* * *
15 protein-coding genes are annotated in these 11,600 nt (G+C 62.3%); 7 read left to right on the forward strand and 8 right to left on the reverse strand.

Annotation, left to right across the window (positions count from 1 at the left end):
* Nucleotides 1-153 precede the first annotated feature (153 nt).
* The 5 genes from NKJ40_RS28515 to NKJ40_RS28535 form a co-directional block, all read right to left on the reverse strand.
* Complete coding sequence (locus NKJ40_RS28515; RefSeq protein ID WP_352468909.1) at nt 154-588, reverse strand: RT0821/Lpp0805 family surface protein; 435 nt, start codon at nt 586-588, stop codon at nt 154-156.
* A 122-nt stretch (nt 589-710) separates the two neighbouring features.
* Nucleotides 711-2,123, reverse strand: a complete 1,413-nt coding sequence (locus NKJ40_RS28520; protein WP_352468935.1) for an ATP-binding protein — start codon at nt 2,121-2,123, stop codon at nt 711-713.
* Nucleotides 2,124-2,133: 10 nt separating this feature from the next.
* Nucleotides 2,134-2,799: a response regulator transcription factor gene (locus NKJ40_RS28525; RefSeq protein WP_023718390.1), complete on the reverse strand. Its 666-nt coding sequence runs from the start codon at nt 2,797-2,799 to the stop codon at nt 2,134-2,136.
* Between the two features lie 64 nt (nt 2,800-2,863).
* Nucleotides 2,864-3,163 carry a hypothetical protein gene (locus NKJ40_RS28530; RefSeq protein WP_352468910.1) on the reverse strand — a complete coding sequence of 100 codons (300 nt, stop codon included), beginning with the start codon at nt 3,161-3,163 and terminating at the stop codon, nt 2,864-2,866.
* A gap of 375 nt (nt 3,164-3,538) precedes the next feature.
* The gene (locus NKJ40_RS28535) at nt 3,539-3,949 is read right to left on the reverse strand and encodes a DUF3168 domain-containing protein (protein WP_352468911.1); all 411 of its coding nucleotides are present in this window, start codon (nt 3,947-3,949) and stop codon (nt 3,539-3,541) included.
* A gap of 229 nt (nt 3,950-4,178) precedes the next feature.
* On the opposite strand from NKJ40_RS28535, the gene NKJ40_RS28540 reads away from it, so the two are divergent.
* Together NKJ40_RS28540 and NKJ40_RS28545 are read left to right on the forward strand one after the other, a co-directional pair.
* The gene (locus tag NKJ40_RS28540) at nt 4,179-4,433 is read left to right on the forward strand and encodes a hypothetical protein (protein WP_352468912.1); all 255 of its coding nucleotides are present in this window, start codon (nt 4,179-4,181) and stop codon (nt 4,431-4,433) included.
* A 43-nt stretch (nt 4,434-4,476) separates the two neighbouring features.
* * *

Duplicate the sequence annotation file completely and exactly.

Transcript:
15 protein-coding genes are annotated in these 11,600 nt (G+C 62.3%); 7 read left to right on the forward strand and 8 right to left on the reverse strand.

Annotation, left to right across the window (positions count from 1 at the left end):
* Nucleotides 1-153 precede the first annotated feature (153 nt).
* The 5 genes from NKJ40_RS28515 to NKJ40_RS28535 form a co-directional block, all read right to left on the reverse strand.
* Complete coding sequence (locus NKJ40_RS28515; RefSeq protein ID WP_352468909.1) at nt 154-588, reverse strand: RT0821/Lpp0805 family surface protein; 435 nt, start codon at nt 586-588, stop codon at nt 154-156.
* A 122-nt stretch (nt 589-710) separates the two neighbouring features.
* Nucleotides 711-2,123, reverse strand: a complete 1,413-nt coding sequence (locus NKJ40_RS28520; protein WP_352468935.1) for an ATP-binding protein — start codon at nt 2,121-2,123, stop codon at nt 711-713.
* Nucleotides 2,124-2,133: 10 nt separating this feature from the next.
* Nucleotides 2,134-2,799: a response regulator transcription factor gene (locus NKJ40_RS28525; RefSeq protein WP_023718390.1), complete on the reverse strand. Its 666-nt coding sequence runs from the start codon at nt 2,797-2,799 to the stop codon at nt 2,134-2,136.
* Between the two features lie 64 nt (nt 2,800-2,863).
* Nucleotides 2,864-3,163 carry a hypothetical protein gene (locus NKJ40_RS28530; RefSeq protein WP_352468910.1) on the reverse strand — a complete coding sequence of 100 codons (300 nt, stop codon included), beginning with the start codon at nt 3,161-3,163 and terminating at the stop codon, nt 2,864-2,866.
* A gap of 375 nt (nt 3,164-3,538) precedes the next feature.
* The gene (locus NKJ40_RS28535) at nt 3,539-3,949 is read right to left on the reverse strand and encodes a DUF3168 domain-containing protein (protein WP_352468911.1); all 411 of its coding nucleotides are present in this window, start codon (nt 3,947-3,949) and stop codon (nt 3,539-3,541) included.
* A gap of 229 nt (nt 3,950-4,178) precedes the next feature.
* On the opposite strand from NKJ40_RS28535, the gene NKJ40_RS28540 reads away from it, so the two are divergent.
* Together NKJ40_RS28540 and NKJ40_RS28545 are read left to right on the forward strand one after the other, a co-directional pair.
* The gene (locus tag NKJ40_RS28540) at nt 4,179-4,433 is read left to right on the forward strand and encodes a hypothetical protein (protein WP_352468912.1); all 255 of its coding nucleotides are present in this window, start codon (nt 4,179-4,181) and stop codon (nt 4,431-4,433) included.
* A 43-nt stretch (nt 4,434-4,476) separates the two neighbouring features.